Now, what did I learn from this radical form of life coaching? (I will continue to refer to my witness statement during the rest of this post to add context to my points).

Being abnormal should be a source of encouragement

Are you a wandering generality or a meaningful specific. – Zig Ziglar

Being strange, looking strange or acting strange means you have something everyone else doesn’t – it’s your advantage. My scars remind me of my physical and emotional resilience and shows me how far I have come. I looked at scars, remember what I survived and tell myself: what or who can stop me from reaching my goals?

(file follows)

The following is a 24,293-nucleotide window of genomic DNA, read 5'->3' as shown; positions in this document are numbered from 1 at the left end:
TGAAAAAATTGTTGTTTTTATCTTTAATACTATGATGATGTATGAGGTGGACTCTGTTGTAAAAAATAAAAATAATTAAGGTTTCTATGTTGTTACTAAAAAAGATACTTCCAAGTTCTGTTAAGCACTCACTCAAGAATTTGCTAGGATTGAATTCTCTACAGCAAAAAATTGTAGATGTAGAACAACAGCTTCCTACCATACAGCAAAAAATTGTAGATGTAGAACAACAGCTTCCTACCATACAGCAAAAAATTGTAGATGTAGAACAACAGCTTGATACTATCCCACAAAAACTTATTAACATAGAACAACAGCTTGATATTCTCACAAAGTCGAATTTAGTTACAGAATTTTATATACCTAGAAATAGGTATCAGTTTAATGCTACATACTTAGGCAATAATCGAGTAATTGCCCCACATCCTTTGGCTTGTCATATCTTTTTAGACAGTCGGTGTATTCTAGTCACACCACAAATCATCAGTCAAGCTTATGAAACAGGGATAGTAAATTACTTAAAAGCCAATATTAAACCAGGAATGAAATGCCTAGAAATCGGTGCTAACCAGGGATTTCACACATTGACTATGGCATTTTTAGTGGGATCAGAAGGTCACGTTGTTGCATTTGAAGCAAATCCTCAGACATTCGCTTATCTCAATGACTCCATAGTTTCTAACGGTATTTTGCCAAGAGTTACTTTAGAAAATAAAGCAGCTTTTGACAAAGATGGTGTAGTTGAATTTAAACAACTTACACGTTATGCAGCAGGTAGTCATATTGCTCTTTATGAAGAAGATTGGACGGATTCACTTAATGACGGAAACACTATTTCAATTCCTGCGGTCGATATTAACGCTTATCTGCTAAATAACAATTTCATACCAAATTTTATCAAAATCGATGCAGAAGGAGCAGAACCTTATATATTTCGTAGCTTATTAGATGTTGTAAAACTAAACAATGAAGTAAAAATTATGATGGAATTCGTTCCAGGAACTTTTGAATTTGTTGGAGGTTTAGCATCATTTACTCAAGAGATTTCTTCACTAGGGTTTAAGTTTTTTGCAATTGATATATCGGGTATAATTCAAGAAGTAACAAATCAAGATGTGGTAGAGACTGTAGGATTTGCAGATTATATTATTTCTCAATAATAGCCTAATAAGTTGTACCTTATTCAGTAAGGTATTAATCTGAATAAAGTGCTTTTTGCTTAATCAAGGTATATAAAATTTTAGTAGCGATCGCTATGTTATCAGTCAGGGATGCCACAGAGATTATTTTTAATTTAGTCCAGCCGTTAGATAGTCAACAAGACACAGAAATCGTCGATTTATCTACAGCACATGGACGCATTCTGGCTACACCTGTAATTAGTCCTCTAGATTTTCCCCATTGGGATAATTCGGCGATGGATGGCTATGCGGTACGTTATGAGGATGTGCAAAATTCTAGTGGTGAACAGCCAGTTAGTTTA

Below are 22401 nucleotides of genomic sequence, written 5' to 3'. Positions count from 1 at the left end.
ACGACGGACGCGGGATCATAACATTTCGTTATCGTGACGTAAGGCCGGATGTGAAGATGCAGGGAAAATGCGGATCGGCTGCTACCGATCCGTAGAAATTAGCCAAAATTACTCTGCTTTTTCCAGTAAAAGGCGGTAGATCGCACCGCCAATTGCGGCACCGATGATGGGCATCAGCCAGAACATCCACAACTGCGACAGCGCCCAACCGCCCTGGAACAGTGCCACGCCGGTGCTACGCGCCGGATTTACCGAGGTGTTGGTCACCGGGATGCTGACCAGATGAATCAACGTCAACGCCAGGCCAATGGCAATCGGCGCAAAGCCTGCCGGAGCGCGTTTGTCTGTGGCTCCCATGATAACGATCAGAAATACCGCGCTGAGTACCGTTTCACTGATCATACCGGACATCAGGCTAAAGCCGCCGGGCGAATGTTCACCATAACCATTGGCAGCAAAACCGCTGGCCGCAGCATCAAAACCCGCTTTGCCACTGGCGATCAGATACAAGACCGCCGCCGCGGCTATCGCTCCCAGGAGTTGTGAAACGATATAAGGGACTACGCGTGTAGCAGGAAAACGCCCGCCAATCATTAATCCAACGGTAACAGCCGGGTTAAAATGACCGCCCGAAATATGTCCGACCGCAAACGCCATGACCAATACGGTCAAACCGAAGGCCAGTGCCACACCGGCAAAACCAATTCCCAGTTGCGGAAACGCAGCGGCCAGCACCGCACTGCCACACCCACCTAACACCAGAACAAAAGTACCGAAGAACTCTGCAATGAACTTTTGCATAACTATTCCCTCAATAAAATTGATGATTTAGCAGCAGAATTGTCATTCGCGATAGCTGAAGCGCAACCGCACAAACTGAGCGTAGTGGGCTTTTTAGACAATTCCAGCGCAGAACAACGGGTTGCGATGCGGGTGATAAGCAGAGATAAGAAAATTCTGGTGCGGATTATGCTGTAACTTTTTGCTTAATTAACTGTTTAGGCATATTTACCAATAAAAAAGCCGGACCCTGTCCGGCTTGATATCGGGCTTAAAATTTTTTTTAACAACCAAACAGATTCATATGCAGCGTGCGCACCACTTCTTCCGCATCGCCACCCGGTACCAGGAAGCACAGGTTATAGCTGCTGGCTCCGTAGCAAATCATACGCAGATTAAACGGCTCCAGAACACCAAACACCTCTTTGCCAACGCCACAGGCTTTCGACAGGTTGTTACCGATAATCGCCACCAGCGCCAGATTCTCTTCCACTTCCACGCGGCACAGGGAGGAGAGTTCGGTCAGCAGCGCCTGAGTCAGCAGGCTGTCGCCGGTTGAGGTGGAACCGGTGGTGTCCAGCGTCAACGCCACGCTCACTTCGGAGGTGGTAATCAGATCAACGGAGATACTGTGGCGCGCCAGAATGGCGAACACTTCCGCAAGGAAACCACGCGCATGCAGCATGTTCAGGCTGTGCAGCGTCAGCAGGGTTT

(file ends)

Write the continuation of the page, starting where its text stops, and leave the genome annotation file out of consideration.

When I returned to school many people were horrified by the state of one side of my face. However, by developing my self-reliance and effective individual stress management strategies (e.g. boxing and meditation) I developed what scientists call stress resilience and overcame self-defeating thought processes. These processes can take quite some time to develop so you must begin now, if you’re not deeply immersed into these processes already, to develop yourself into someone you would be proud to meet. Daily improvement has to be a major driving force in your life to achieve the career and quality of relationships you desire.